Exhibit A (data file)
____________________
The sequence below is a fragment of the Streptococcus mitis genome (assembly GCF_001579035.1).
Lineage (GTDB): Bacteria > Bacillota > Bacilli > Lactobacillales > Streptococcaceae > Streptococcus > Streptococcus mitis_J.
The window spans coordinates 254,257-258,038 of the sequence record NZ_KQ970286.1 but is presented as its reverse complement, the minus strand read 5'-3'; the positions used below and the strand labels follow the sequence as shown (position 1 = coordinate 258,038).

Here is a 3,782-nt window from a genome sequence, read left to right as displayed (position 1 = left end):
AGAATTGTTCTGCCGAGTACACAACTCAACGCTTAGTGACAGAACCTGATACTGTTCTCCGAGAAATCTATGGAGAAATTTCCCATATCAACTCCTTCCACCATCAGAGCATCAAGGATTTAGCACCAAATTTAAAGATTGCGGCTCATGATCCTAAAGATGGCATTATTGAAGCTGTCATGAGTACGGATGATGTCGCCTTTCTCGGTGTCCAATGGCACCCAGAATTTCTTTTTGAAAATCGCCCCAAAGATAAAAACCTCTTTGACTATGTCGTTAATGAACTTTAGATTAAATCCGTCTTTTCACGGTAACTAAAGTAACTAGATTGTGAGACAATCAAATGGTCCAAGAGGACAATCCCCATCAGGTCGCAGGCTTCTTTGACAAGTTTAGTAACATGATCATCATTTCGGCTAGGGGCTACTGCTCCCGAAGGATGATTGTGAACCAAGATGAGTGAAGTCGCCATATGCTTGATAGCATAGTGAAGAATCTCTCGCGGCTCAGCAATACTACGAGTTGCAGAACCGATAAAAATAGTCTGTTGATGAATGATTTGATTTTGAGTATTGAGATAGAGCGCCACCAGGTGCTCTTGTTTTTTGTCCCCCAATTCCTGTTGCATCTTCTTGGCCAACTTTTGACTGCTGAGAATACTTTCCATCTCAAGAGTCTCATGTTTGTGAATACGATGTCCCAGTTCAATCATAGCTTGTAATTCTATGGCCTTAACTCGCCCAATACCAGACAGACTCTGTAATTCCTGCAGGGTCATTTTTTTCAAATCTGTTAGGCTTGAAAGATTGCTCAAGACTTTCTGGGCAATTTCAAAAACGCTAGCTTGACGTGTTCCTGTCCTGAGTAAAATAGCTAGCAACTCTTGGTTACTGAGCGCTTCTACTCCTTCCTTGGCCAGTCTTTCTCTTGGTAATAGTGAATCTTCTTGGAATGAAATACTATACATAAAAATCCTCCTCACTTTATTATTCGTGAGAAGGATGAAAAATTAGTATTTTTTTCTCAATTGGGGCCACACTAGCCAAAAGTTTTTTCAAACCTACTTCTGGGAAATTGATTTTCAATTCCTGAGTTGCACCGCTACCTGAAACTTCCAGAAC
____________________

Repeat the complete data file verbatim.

The sequence below is a fragment of the Streptococcus mitis genome (assembly GCF_001579035.1).
Lineage (GTDB): Bacteria > Bacillota > Bacilli > Lactobacillales > Streptococcaceae > Streptococcus > Streptococcus mitis_J.
The window spans coordinates 254,257-258,038 of the sequence record NZ_KQ970286.1 but is presented as its reverse complement, the minus strand read 5'-3'; the positions used below and the strand labels follow the sequence as shown (position 1 = coordinate 258,038).

Here is a 3,782-nt window from a genome sequence, read left to right as displayed (position 1 = left end):
AGAATTGTTCTGCCGAGTACACAACTCAACGCTTAGTGACAGAACCTGATACTGTTCTCCGAGAAATCTATGGAGAAATTTCCCATATCAACTCCTTCCACCATCAGAGCATCAAGGATTTAGCACCAAATTTAAAGATTGCGGCTCATGATCCTAAAGATGGCATTATTGAAGCTGTCATGAGTACGGATGATGTCGCCTTTCTCGGTGTCCAATGGCACCCAGAATTTCTTTTTGAAAATCGCCCCAAAGATAAAAACCTCTTTGACTATGTCGTTAATGAACTTTAGATTAAATCCGTCTTTTCACGGTAACTAAAGTAACTAGATTGTGAGACAATCAAATGGTCCAAGAGGACAATCCCCATCAGGTCGCAGGCTTCTTTGACAAGTTTAGTAACATGATCATCATTTCGGCTAGGGGCTACTGCTCCCGAAGGATGATTGTGAACCAAGATGAGTGAAGTCGCCATATGCTTGATAGCATAGTGAAGAATCTCTCGCGGCTCAGCAATACTACGAGTTGCAGAACCGATAAAAATAGTCTGTTGATGAATGATTTGATTTTGAGTATTGAGATAGAGCGCCACCAGGTGCTCTTGTTTTTTGTCCCCCAATTCCTGTTGCATCTTCTTGGCCAACTTTTGACTGCTGAGAATACTTTCCATCTCAAGAGTCTCATGTTTGTGAATACGATGTCCCAGTTCAATCATAGCTTGTAATTCTATGGCCTTAACTCGCCCAATACCAGACAGACTCTGTAATTCCTGCAGGGTCATTTTTTTCAAATCTGTTAGGCTTGAAAGATTGCTCAAGACTTTCTGGGCAATTTCAAAAACGCTAGCTTGACGTGTTCCTGTCCTGAGTAAAATAGCTAGCAACTCTTGGTTACTGAGCGCTTCTACTCCTTCCTTGGCCAGTCTTTCTCTTGGTAATAGTGAATCTTCTTGGAATGAAATACTATACATAAAAATCCTCCTCACTTTATTATTCGTGAGAAGGATGAAAAATTAGTATTTTTTTCTCAATTGGGGCCACACTAGCCAAAAGTTTTTTCAAACCTACTTCTGGGAAATTGATTTTCAATTCCTGAGTTGCACCGCTACCTGAAACTTCCAGAAC